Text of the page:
After presenting the macroeconomic aspects of the economy during the Aquino years, I will now focus on the shortcomings and gaps.

This leads us to a closer look at the quality and depth of the development process, to the exposition of problems lurking ahead.

Not ‘inclusive’ enough. In the usual analysis of the main problems of the Philippine economy, the following are often cited as the most pressing: lack of employment opportunities, the low levels of income and productivity, and the reduction of poverty.

As people participate and benefit from economic growth, the more they advance out of poverty. This is essentially what “inclusive” growth means.

Though the Aquino administration has made inclusive growth a major goal, the fact remains it is an elusive goal because some existing policy problems remain unresolved.

A most common criticism often cited is the lag the country suffers in attracting foreign direct investments. Large flows of foreign private capital that have caused rapid prosperity elsewhere have eluded the country.

The reason behind this is an inherent restraint that is imbedded in foreign investment policy.

Restrictive provisions in foreign investment attraction. In fact, President Aquino has been the stumbling block toward amending the restrictive economic provisions of the Constitution.

Despite the efforts in the Congress and Senate to deal with this policy problem, he has thrown cold water on such a move. Moreover, his administration has widened the negative list that excludes foreign direct investment participation in the economy.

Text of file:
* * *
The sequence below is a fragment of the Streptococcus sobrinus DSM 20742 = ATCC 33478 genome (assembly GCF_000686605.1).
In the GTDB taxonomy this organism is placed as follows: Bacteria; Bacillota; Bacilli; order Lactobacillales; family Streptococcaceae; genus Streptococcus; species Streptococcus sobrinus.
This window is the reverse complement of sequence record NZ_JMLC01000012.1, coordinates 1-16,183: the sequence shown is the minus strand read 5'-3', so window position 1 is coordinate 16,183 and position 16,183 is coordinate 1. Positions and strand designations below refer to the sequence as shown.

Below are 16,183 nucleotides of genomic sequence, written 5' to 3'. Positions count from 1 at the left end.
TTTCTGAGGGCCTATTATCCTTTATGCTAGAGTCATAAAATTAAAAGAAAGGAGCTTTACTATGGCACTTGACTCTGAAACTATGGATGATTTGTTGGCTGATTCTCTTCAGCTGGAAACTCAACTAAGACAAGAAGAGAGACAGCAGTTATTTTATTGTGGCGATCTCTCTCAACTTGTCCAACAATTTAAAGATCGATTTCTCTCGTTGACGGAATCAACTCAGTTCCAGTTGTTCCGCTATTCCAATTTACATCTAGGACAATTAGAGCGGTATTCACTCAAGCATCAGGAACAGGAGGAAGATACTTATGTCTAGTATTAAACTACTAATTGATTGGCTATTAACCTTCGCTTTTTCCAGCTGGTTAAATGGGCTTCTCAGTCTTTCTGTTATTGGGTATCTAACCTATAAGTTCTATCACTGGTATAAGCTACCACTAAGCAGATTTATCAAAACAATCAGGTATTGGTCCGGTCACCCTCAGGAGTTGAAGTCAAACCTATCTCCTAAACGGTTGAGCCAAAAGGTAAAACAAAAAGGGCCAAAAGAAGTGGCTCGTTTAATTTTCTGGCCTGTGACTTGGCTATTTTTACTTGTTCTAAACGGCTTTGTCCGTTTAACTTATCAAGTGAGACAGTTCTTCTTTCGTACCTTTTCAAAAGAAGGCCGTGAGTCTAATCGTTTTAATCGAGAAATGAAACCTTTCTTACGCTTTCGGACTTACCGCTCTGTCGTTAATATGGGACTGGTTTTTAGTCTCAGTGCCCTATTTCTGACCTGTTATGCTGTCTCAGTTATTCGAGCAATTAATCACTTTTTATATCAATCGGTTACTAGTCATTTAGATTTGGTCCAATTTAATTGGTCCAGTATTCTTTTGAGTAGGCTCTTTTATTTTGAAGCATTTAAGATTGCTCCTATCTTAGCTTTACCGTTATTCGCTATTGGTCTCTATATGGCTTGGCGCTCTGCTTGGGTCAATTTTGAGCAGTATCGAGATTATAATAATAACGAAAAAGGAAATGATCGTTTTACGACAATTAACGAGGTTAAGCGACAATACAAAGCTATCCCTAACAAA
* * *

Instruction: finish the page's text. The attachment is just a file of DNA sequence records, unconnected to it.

Recent developments (such as rising wage costs in China) tend to help change the flow of foreign direct investments into the country. The factors that determine these flows emanate from outside conditions, not active policies pursued at home.

In addition, the government needs to respond positively to issues often raised by various private chambers of commerce to handle outstanding investment concerns. A proper response requires consistency in the treatment of contracts and more speed in implementation of investment decisions.

Slow implementation of investment projects. The highly touted public-private partnership (PPP) projects had taken too long to come off the pipeline, with much delay on the finalization of contracts and their implementation.

Despite high fanfare, few infrastructure construction under the PPP have been realized. The result is that none of the major PPP projects are likely to be completed by the end of the Aquino administration.

It is also noted that the contracting parties for most of the PPPs are confined to a very few of big, local companies. There is minimal participation of foreign direct investment in many PPPs.

In general, there is desirability in bringing in foreign capital participation, in part to attract more risk capital being put in this area and to access foreign financing of these investments.

The long delays in approval of PPP investment projects pipeline demonstrates the government’s lack of focus and sense of emergency in the building public infrastructure.

The Philippine economy requires an investment-driven growth. But what the Aquino government has achieved is a consumption-led growth.